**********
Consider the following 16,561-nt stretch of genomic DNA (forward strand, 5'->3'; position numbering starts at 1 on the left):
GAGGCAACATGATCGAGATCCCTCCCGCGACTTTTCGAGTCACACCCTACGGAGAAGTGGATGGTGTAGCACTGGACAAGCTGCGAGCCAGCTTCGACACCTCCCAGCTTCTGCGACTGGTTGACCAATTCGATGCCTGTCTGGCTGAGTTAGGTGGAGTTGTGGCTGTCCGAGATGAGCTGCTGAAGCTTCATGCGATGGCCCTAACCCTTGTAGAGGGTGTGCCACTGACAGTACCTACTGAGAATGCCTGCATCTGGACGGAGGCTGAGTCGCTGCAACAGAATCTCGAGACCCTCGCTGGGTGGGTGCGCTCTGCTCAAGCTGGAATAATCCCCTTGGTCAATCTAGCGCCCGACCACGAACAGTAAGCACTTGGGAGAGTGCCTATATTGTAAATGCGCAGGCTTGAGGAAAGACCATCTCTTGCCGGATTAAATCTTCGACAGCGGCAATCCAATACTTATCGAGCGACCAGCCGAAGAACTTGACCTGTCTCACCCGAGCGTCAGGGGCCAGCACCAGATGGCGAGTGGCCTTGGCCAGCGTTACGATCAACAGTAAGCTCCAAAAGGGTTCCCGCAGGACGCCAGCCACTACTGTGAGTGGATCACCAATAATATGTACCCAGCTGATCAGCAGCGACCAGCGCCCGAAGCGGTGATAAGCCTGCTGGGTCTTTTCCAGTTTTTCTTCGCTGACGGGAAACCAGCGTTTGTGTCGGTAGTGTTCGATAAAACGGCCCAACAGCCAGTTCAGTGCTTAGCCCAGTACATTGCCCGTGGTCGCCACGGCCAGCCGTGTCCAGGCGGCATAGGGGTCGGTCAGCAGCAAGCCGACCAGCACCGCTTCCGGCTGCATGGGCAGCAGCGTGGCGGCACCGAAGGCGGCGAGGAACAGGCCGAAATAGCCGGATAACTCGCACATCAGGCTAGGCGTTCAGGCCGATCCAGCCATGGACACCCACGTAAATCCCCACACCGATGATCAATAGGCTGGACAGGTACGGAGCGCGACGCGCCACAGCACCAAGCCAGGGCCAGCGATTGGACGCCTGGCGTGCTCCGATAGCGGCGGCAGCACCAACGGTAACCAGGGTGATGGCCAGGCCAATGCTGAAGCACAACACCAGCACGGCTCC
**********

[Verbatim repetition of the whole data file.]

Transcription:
Consider the following 16,561-nt stretch of genomic DNA (forward strand, 5'->3'; position numbering starts at 1 on the left):
GAGGCAACATGATCGAGATCCCTCCCGCGACTTTTCGAGTCACACCCTACGGAGAAGTGGATGGTGTAGCACTGGACAAGCTGCGAGCCAGCTTCGACACCTCCCAGCTTCTGCGACTGGTTGACCAATTCGATGCCTGTCTGGCTGAGTTAGGTGGAGTTGTGGCTGTCCGAGATGAGCTGCTGAAGCTTCATGCGATGGCCCTAACCCTTGTAGAGGGTGTGCCACTGACAGTACCTACTGAGAATGCCTGCATCTGGACGGAGGCTGAGTCGCTGCAACAGAATCTCGAGACCCTCGCTGGGTGGGTGCGCTCTGCTCAAGCTGGAATAATCCCCTTGGTCAATCTAGCGCCCGACCACGAACAGTAAGCACTTGGGAGAGTGCCTATATTGTAAATGCGCAGGCTTGAGGAAAGACCATCTCTTGCCGGATTAAATCTTCGACAGCGGCAATCCAATACTTATCGAGCGACCAGCCGAAGAACTTGACCTGTCTCACCCGAGCGTCAGGGGCCAGCACCAGATGGCGAGTGGCCTTGGCCAGCGTTACGATCAACAGTAAGCTCCAAAAGGGTTCCCGCAGGACGCCAGCCACTACTGTGAGTGGATCACCAATAATATGTACCCAGCTGATCAGCAGCGACCAGCGCCCGAAGCGGTGATAAGCCTGCTGGGTCTTTTCCAGTTTTTCTTCGCTGACGGGAAACCAGCGTTTGTGTCGGTAGTGTTCGATAAAACGGCCCAACAGCCAGTTCAGTGCTTAGCCCAGTACATTGCCCGTGGTCGCCACGGCCAGCCGTGTCCAGGCGGCATAGGGGTCGGTCAGCAGCAAGCCGACCAGCACCGCTTCCGGCTGCATGGGCAGCAGCGTGGCGGCACCGAAGGCGGCGAGGAACAGGCCGAAATAGCCGGATAACTCGCACATCAGGCTAGGCGTTCAGGCCGATCCAGCCATGGACACCCACGTAAATCCCCACACCGATGATCAATAGGCTGGACAGGTACGGAGCGCGACGCGCCACAGCACCAAGCCAGGGCCAGCGATTGGACGCCTGGCGTGCTCCGATAGCGGCGGCAGCACCAACGGTAACCAGGGTGATGGCCAGGCCAATGCTGAAGCACAACACCAGCACGGCTCC